{\displaystyle {\begin{aligned}&j(\tau )=-{\frac {(r^{20}-228r^{15}+494r^{10}+228r^{5}+1)^{3}}{r^{5}(r^{10}+11r^{5}-1)^{5}}}\\[6pt]&j(\tau )-1728=-{\frac {(r^{30}+522r^{25}-10005r^{20}-10005r^{10}-522r^{5}+1)^{2}}{r^{5}(r^{10}+11r^{5}-1)^{5}}}\end{aligned}}}

where the numerator and denominator are polynomial invariants of the icosahedron. Using the modular equation between ${\displaystyle R(q)}$ and ${\displaystyle R(q^{5})}$, one finds that,

${\displaystyle j(5\tau )=-{\frac {(r^{20}+12r^{15}+14r^{10}-12r^{5}+1)^{3}}{r^{25}(r^{10}+11r^{5}-1)}}}$

let ${\displaystyle z=r^{5}-{\frac {1}{r^{5}}}}$,then${\displaystyle j(5\tau )=-{\frac {\left(z^{2}+12z+16\right)^{3}}{z+11}}}$

where

{\displaystyle {\begin{aligned}&z_{\infty }=-\left[{\frac {{\sqrt {5}}\,\eta (25\tau )}{\eta (5\tau )}}\right]^{6}-11,\ z_{0}=-\left[{\frac {\eta (\tau )}{\eta (5\tau )}}\right]^{6}-11,\ z_{1}=\left[{\frac {\eta ({\frac {5\tau +2}{5}})}{\eta (5\tau )}}\right]^{6}-11,\\[6pt]&z_{2}=-\left[{\frac {\eta ({\frac {5\tau +4}{5}})}{\eta (5\tau )}}\right]^{6}-11,\ z_{3}=\left[{\frac {\eta ({\frac {5\tau +6}{5}})}{\eta (5\tau )}}\right]^{6}-11,\ z_{4}=-\left[{\frac {\eta ({\frac {5\tau +8}{5}})}{\eta (5\tau )}}\right]^{6}-11\end{aligned}}}

which in fact is the j-invariant of the elliptic curve,

${\displaystyle y^{2}+(1+r^{5})xy+r^{5}y=x^{3}+r^{5}x^{2}}$

parameterized by the non-cusp points of the modular curve ${\displaystyle X_{1}(5)}$.

## Functional equation

For convenience, one can also use the notation ${\displaystyle r(\tau )=R(q)}$ when q = e2πiτ. While other modular functions like the j-invariant satisfies,

${\displaystyle j(-{\tfrac {1}{\tau }})=j(\tau )}$

and the Dedekind eta function has,

${\displaystyle \eta (-{\tfrac {1}{\tau }})={\sqrt {-i\tau }}\,\eta (\tau )}$

the functional equation of the Rogers–Ramanujan continued fraction involves[2] the golden ratio ${\displaystyle \phi }$,

${\displaystyle r(-{\tfrac {1}{\tau }})={\frac {1-\phi \,r(\tau )}{\phi +r(\tau )}}}$

Incidentally,

${\displaystyle r({\tfrac {7+i}{10}})=i}$

## Modular equations

There are modular equations between ${\displaystyle R(q)}$ and ${\displaystyle R(q^{n})}$. Elegant ones for small prime n are as follows.[3]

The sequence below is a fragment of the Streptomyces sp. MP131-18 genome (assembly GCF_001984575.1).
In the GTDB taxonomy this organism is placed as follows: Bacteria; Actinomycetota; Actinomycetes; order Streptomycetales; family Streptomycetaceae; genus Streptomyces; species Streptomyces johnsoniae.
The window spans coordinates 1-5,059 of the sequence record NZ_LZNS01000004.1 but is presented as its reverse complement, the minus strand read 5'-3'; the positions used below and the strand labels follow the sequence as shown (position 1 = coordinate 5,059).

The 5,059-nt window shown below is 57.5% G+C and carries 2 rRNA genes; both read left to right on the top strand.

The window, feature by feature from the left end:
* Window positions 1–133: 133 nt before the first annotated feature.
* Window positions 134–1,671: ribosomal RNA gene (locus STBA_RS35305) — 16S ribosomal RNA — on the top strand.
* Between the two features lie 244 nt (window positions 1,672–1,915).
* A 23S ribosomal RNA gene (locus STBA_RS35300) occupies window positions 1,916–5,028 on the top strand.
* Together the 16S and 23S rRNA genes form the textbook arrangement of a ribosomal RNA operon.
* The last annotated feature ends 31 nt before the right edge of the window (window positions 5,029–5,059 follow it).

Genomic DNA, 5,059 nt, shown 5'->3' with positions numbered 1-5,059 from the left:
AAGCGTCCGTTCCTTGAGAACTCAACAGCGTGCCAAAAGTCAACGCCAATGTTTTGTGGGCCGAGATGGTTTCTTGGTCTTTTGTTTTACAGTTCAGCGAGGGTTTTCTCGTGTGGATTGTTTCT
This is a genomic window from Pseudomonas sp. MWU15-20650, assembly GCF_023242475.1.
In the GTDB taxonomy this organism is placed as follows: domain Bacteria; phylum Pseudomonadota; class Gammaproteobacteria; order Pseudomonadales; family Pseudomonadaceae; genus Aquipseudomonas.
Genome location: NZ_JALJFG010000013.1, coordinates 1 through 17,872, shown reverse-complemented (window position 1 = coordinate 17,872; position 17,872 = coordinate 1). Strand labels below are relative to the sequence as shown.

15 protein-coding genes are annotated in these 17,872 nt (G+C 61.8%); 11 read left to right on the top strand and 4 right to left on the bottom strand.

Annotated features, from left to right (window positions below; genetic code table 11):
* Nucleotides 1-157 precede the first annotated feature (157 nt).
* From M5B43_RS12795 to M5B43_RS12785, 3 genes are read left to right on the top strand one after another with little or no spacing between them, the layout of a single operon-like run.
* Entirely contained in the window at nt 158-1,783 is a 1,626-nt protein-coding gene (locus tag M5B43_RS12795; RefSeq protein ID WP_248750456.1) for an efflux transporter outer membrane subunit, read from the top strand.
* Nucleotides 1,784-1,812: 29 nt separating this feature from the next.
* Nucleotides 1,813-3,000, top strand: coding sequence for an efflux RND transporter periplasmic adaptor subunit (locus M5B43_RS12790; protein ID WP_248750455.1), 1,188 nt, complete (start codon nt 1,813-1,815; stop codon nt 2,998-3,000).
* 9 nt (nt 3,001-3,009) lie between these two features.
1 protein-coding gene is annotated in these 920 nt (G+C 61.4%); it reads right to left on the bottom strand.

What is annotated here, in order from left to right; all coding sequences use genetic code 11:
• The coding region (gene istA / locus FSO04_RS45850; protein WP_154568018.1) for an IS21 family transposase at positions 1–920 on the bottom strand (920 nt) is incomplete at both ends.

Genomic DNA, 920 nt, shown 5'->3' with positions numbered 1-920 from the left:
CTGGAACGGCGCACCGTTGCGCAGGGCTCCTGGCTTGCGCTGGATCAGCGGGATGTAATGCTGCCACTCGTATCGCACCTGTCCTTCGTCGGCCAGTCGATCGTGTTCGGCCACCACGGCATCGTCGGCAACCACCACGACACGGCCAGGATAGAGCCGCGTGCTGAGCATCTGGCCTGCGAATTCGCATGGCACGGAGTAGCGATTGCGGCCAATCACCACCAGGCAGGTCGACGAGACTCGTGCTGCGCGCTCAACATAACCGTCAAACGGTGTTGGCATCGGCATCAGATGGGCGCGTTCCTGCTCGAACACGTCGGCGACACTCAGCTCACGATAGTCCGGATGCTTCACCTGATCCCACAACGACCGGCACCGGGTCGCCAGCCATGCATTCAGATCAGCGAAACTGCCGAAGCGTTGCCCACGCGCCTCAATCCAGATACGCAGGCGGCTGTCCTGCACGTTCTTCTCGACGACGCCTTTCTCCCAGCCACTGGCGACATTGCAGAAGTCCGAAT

For ${\displaystyle n=2}$, let ${\displaystyle u=R(q)}$ and ${\displaystyle v=R(q^{2})}$, then ${\displaystyle v-u^{2}=(v+u^{2})uv^{2}.}$

For ${\displaystyle n=3}$, let ${\displaystyle u=R(q)}$ and ${\displaystyle v=R(q^{3})}$, then ${\displaystyle (v-u^{3})(1+uv^{3})=3u^{2}v^{2}.}$

For ${\displaystyle n=5}$, let ${\displaystyle u=R(q)}$ and ${\displaystyle v=R(q^{5})}$, then ${\displaystyle (v^{4}-3v^{3}+4v^{2}-2v+1)v=(v^{4}+2v^{3}+4v^{2}+3v+1)u^{5}.}$

For ${\displaystyle n=11}$, let ${\displaystyle u=R(q)}$ and ${\displaystyle v=R(q^{11})}$, then ${\displaystyle uv(u^{10}+11u^{5}-1)(v^{10}+11v^{5}-1)=(u-v)^{12}.}$

Regarding ${\displaystyle n=5}$, note that

${\displaystyle v^{10}+11v^{5}-1=(v^{2}+v-1)(v^{4}-3v^{3}+4v^{2}-2v+1)(v^{4}+2v^{3}+4v^{2}+3v+1).}$

## Other results

Ramanujan found many other interesting results regarding R(q).[4] Let ${\displaystyle u=R(q^{a})}$, ${\displaystyle v=R(q^{b})}$, and ${\displaystyle \phi }$ as the golden ratio.

If ${\displaystyle ab=4\pi ^{2}}$, then ${\displaystyle (u+\phi )(v+\phi )={\sqrt {5}}\,\phi .}$
If ${\displaystyle 5ab=4\pi ^{2}}$, then ${\displaystyle (u^{5}+\phi ^{5})(v^{5}+\phi ^{5})=5{\sqrt {5}}\,\phi ^{5}.}$

The powers of R(q) also can be expressed in unusual ways. For its cube,

${\displaystyle R^{3}(q)={\frac {\alpha }{\beta }}}$

where,

${\displaystyle \alpha =\sum _{n=0}^{\infty }{\frac {q^{2n}}{1-q^{5n+2}}}-\sum _{n=0}^{\infty }{\frac {q^{3n+1}}{1-q^{5n+3}}}}$
${\displaystyle \beta =\sum _{n=0}^{\infty }{\frac {q^{n}}{1-q^{5n+1}}}-\sum _{n=0}^{\infty }{\frac {q^{4n+3}}{1-q^{5n+4}}}}$

For its fifth power, let ${\displaystyle w=R(q)R^{2}(q^{2})}$, then,

${\displaystyle R^{5}(q)=w\left({\frac {1-w}{1+w}}\right)^{2},\;\;R^{5}(q^{2})=w^{2}\left({\frac {1+w}{1-w}}\right)}$

## References

1. ^ Duke, W. "Continued Fractions and Modular Functions", http://www.math.ucla.edu/~wdduke/preprints/bams4.pdf
2. ^ Duke, W. "Continued Fractions and Modular Functions" (p.9)
3. ^ Berndt, B. et al. "The Rogers–Ramanujan Continued Fraction", http://www.math.uiuc.edu/~berndt/articles/rrcf.pdf
4. ^ Berndt, B. et al. "The Rogers–Ramanujan Continued Fraction"